Letter to Libyan constitution drafting committee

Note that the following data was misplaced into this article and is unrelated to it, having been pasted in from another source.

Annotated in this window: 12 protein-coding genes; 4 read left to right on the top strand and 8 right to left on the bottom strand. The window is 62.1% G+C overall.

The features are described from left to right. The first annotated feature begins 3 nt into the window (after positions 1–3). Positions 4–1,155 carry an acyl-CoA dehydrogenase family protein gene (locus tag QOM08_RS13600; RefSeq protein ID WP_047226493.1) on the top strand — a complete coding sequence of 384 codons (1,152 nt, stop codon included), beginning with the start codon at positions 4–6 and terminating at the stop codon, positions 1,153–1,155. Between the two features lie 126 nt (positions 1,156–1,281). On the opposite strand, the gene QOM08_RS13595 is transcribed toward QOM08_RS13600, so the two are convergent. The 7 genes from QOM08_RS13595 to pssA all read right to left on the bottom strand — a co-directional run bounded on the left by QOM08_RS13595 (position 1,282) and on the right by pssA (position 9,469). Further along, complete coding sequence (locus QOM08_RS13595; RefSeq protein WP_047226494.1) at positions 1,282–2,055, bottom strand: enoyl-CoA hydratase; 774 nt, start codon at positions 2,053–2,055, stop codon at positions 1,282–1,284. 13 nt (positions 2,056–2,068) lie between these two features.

first_img News LibyaMiddle East – North Africa Protecting journalistsOnline freedomsMedia independenceProtecting sources ImpunityPredatorsFreedom of expression On Libyan revolution’s 10th anniversary, authorities urged to guarantee press freedom Follow the news on Libya RSF_en News February 23, 2021 Find out more LibyaMiddle East – North Africa Protecting journalistsOnline freedomsMedia independenceProtecting sources ImpunityPredatorsFreedom of expression Organisation June 24, 2020 Find out more Ranked 163rd out of 180 countries in the World Press Freedom Index compiled by Reporters Without Borders (RSF), Libya is one of the world’s most dangerous places for journalists. A constitution guaranteeing press freedom, the confidentiality of sources and the safety of journalists would send a powerful message to all those who constantly violate the freedom to inform, and would do much to help combat the prevailing impunity for crimes of violence against journalists. With this aim, eleven human rights organizations have sent the following open letter to the members of the Libyan constitution drafting committee. 2 November 2017 We, the human rights organizations who sign this letter, congratulate the committee that is drafting the Libyan constitution, the latest draft of which was signed in Al Baydah on 29 July in the presence of 43 of the 60 members. We also praise the efforts so far undertaken by Libya’s parliamentarians, as the constitution is a cornerstone in the construction of a civilian and democratic state respectful of human rights, fundamental freedoms and pluralism. However, we have analysed the articles on freedom of expression and publication, on freedom of the press and media, on transparency and on the right to information and we have found that they fail to conform to international standards regarding freedom of expression. We are therefore submitting a number of recommendations designed to bring the draft constitution into compliance with Libya’s international obligations regarding the protection of freedom of the press and information, and in order to guarantee the rights and freedoms of Libya’s citizens and reflect the pluralism of its society. Insufficient guarantees for freedom of expression We note that the current draft of the constitution recognizes the right to freedom of expression in a limited manner. Many of its provisions restrict freedom of expression and recognize it only partially. Article 37 states in a vague manner that freedom of expression and publishing is a protected freedom. However, the international agreements to which Libya is party, in particular, article 19 of the International Covenant on Civil and Political Rights, establish the principle of freedom of expression and imposes precise limits on the restriction of this freedom. Any restriction must comply with the criteria of legality, legitimacy and necessity. Article 37 should establish this principle in the same terms. The same article says that the state will take the necessary measures to protect the privacy of the individual and to combat hate speech, without providing a clear definition of these two terms. This article itself therefore contains a restriction on freedom of expression because it is vague about the limits of these rights. This also violates article 19 of the International Covenant on Civil and Political Rights, which affirms the right of all human beings to freedom of expression. This right includes the freedom to seek, receive and impart information and ideas of all kinds, regardless of frontiers, either orally, in writing or in print, in the form of art, or through any other media of one’s choice. Insufficient protection for media independence We welcome the desire to protect media pluralism and independence that is evident in article 38. However, the constitution must clearly define the means available to the state for limiting concentration of media ownership and guaranteeing pluralism in the expression of opinions. We also point out that the ban on provisional detention during trials of journalists does not suffice to guarantee full and complete freedom of expression. Similarly, protecting media companies from being dissolved by court order is not a sufficient guarantee against abusive restrictions on freedom of expression. The draft constitution should explicitly establish the High Media Council as a constitutional entity in a dedicated article. This should also define its composition, its responsibilities and the guarantees of its independence. The council’s sole role should be regulating the broadcast media. In this regard, article 163 on “other bodies” does not guarantee the independence of the media regulatory authorities. It also fails to satisfy the requirements of international standards. We remind the members of the drafting committee that, under article 19 of the International Covenant on Civil and Political Rights (and the UN Human Rights Committee’s interpretation of this article in its General Comment No. 34), restrictions may only be imposed on freedom of expression when provision for them has been established by law. The restrictions must also be necessary and proportionate to the pursuit of one of the objectives defined in this article, which are respect of the rights or reputations of others, and protection of national security, public order, or public health or morals. Need to reformulate article on right of access to information Article 46 on transparency and the right of access to information provides for the freedom to receive, impart and exchange information, but it does not comply with the requirements of international standards. The guarantee by the state of the right of access to information must conform to international law, in particular the standards related to the right of access to information, to the protection of personal data, to combatting corruption and to transparency. Poorly defined restriction on rights and freedoms Article 65 on restricting the use of rights and freedoms lacks clarity and should specify that such restrictions must be envisaged by the law, must be necessary for the pursuit of a legitimate objective, and must be proportional to this objective. We are also concerned about the repeated reference to the Islamic Sharia in articles 6, 153 and 161 without reference to the international instruments relating to human rights and fundamental freedoms. A document as important as the constitution, involving rights and freedoms, should above all contain references to the relevant international standards and should explicitly state that religious values cannot interfere with the recognition and guarantee of these rights and freedoms. We would also like to express our dissatisfaction with the provisions on freedom of expression and information in Chapter II on rights and freedoms and in Chapter VII on constitutional entities, which contain concepts that are vague and unknown in international law. This lack of precision can obviously lead to arbitrary interpretations that violate human rights and fundamental freedoms. Main recommendations We urge the members of the Libyan constitution drafting committee and the members of the House of Representatives to: 1. Redraft articles 37 and 38 on freedom of information and publication, making a clear reference to article 19 of the International Covenant on Civil and Political Rights, which enshrines the principle of freedom of expression and information, while specifying that the use of this right must not be subject to prior control. 2. Provide for constitutional guarantees for press freedom and abolish prison sentences for media offences. 3. Redraft article 46 on the right of access to information in order to improve access and the dissemination of information in the media, which would make it possible to ensure transparency, combat corruption and safeguard the rights of journalists and the confidentiality of their sources in accordance with international standards. 4. Clarify the conditions under which use of the rights and freedoms stated in article 65 may be restricted. We suggest that this paragraph should refer to international law, under which any restriction must be envisaged by the law, must be necessary to the pursuit of a legitimate objective and must be proportional to this objective, so that no article can impair established human rights and fundamental freedoms. 5. Draft a constitutional provision guaranteeing full recognition of the High Media Council as a constitutional entity. The council would be responsible for regulating only the broadcast media and for granting licences to radio and TV stations. It should also be assured a consultative role on media legislation. The organizations: 1. Reporters Without Borders (RSF) 2. ARTICLE 19 3. Libyan Centre for Freedom of Press (LCFP) 4. Libyan Network For Legal Aid 5. Cairo Institute For Human Rights Studies 6. Libya al Mostakbal 7. Mercy Association for Charitable and Humanitarian Aid 8. Libyan Group to Monitor Human Rights Violations9. Lawyers for Justice in Libya10. Jurists Without Chains11. Women’s Rights Defenders Organization to go further December 17, 2019 Find out more Help by sharing this information News On International Day to End Impunity for Crimes against Journalists, Reporters Without Borders and seven other human rights organizations call on the Libyan constitution drafting committee to amend certain articles in their draft concerning freedom of expression and press freedom. November 2, 2017 – Updated on November 3, 2017 Letter to Libyan constitution drafting committee Well-known Libyan journalist missing since his arrest Receive email alerts News Six imprisoned journalists to finally appear in court in Istanbullast_img read more